If your business can afford one day's data loss - i.e., in the even of disaster, all you would be required to do is restore last night's backup, then you don't need to be in full recovery mode. You can use simple recovery mode, and you wouldn't need to (and couldn't) take log backups.
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Michael Valentine Jones
Yak DBA Kernel (pronounced Colonel)

USA
7020 Posts

Posted - 08/26/2013 :  09:59:55  Show Profile  Reply with Quote
You should read the following article; it is one of the best explanations of the transaction log and how to manage it.

http://www.sqlservercentral.com/articles/Administration/64582/
Managing Transaction Logs
By Gail Shaw, 2012/01/03




CODO ERGO SUM
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learning_grsql
Posting Yak Master

218 Posts

Posted - 08/28/2013 :  13:44:01  Show Profile  Reply with Quote
Thanks James and Michael.
@James, now I changed back to Simple Mode and scheduled only full backup, no log backup because for us it is fine as long as we could recover previous day backup. Now my concern is whether my log file size will increase due to this or do I need to take log backup also.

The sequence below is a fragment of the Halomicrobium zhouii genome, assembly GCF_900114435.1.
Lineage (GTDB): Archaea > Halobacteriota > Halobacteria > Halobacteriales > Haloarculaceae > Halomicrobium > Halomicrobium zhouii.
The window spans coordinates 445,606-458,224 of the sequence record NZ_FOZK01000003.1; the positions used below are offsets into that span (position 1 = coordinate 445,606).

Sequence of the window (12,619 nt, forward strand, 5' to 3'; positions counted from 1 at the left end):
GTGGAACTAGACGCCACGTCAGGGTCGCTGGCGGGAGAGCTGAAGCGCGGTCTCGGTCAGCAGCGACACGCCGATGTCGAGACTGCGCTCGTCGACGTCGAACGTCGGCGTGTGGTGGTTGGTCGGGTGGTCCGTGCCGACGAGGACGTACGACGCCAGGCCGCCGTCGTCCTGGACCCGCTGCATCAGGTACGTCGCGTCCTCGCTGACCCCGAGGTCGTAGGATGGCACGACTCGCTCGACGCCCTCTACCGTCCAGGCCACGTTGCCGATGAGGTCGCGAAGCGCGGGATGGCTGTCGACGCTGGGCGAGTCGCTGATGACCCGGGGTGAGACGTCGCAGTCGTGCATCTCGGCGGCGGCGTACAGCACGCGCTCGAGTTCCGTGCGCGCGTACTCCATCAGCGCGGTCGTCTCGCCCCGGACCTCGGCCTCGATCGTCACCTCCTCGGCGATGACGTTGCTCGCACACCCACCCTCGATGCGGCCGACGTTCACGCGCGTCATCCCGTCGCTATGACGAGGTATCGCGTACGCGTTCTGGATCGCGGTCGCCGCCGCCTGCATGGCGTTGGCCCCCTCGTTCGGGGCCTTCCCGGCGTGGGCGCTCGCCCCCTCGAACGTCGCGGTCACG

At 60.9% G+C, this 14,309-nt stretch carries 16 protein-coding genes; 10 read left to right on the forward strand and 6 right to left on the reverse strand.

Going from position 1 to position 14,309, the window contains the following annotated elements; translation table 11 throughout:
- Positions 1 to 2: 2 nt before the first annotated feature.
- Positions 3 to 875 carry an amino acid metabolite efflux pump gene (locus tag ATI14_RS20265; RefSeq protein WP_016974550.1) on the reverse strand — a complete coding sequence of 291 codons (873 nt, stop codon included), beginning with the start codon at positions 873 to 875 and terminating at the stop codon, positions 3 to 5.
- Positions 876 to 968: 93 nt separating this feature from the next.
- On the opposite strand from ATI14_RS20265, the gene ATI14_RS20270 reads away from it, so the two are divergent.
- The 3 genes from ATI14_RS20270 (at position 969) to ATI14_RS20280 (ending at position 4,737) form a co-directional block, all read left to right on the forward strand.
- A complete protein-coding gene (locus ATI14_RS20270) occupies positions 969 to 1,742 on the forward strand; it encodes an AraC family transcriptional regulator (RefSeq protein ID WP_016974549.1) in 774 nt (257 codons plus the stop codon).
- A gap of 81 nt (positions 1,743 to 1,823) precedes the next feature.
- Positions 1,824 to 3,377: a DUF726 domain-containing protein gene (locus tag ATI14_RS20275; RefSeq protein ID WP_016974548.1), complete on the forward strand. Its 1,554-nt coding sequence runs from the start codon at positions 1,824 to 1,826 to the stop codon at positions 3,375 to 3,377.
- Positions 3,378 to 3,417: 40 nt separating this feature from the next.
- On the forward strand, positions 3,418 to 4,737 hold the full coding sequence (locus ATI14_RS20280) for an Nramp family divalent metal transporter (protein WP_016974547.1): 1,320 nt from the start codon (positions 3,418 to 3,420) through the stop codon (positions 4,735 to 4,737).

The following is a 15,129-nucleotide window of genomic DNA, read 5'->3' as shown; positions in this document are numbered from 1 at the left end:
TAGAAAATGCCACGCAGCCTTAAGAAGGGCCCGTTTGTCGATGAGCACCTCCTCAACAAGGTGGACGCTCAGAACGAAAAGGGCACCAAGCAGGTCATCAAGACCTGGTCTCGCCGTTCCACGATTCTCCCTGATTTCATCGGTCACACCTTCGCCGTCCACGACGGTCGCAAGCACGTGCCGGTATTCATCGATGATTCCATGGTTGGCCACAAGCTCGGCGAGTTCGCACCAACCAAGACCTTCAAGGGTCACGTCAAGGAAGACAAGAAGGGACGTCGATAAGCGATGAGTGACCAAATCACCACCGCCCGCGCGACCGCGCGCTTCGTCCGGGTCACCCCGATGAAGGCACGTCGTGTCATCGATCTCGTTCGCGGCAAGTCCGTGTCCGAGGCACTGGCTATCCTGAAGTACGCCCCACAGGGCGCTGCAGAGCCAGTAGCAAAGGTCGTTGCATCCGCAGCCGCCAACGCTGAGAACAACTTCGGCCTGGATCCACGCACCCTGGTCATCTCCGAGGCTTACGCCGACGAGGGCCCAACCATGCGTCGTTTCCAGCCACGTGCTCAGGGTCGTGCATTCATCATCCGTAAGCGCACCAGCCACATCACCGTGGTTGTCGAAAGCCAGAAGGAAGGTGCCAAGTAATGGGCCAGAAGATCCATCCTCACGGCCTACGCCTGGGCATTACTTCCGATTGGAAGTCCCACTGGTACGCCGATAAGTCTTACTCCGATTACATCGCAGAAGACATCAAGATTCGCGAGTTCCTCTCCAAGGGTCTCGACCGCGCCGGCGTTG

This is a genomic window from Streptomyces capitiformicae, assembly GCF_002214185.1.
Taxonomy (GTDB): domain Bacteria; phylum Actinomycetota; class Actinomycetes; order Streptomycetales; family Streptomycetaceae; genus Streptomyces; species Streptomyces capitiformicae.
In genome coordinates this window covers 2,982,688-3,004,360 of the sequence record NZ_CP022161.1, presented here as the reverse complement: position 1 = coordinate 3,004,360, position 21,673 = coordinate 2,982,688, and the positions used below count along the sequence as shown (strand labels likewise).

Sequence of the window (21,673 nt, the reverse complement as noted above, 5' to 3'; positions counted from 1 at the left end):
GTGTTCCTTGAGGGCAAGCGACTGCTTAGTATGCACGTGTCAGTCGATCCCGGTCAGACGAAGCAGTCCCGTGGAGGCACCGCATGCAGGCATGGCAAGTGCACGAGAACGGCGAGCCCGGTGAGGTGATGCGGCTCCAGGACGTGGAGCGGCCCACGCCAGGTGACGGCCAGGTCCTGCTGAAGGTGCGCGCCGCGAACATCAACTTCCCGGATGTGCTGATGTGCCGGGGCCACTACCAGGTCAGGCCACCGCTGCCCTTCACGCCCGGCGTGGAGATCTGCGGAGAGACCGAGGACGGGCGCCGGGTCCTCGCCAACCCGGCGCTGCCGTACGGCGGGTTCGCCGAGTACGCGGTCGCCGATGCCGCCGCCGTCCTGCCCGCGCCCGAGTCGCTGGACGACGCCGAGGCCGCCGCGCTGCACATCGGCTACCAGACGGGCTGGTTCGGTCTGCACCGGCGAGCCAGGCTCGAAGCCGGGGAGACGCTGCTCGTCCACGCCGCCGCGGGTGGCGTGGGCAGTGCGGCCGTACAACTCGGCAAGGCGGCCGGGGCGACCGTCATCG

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James K
Flowing Fount of Yak Knowledge

3323 Posts

Posted - 08/28/2013 :  14:32:05  Show Profile  Reply with Quote
You should not need to and cannot take log backups now that you have changed to simple recovery. You will need only full backup to restore the database. But make sure that your backups are good and stored safely. You don't know that a backup is good until you have restored it, so test restoring it to some place.

If you are in simple recovery model, the runaway growth of log file will not happen. If a VLF can be cleared, it will be cleared at each checkpoint (which happens often).

Also, even though your organization might tell you that your SLA is 24 hours, my experience has been that it never hurts to be prepared to do better than what you have been asked to do. So, even though I suggested simple recovery model in an earlier post, you have to be sure that you can live with the lost data. You might consider taking differential backups couple of times a day. That will give you a little bit more protection against data loss.
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learning_grsql
Posting Yak Master

218 Posts

Posted - 08/29/2013 :  16:12:46  Show Profile  Reply with Quote
Thank you James :)
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colinpaul
Starting Member

1 Posts

Posted - 09/10/2013 :  07:01:31  Show Profile  Reply with Quote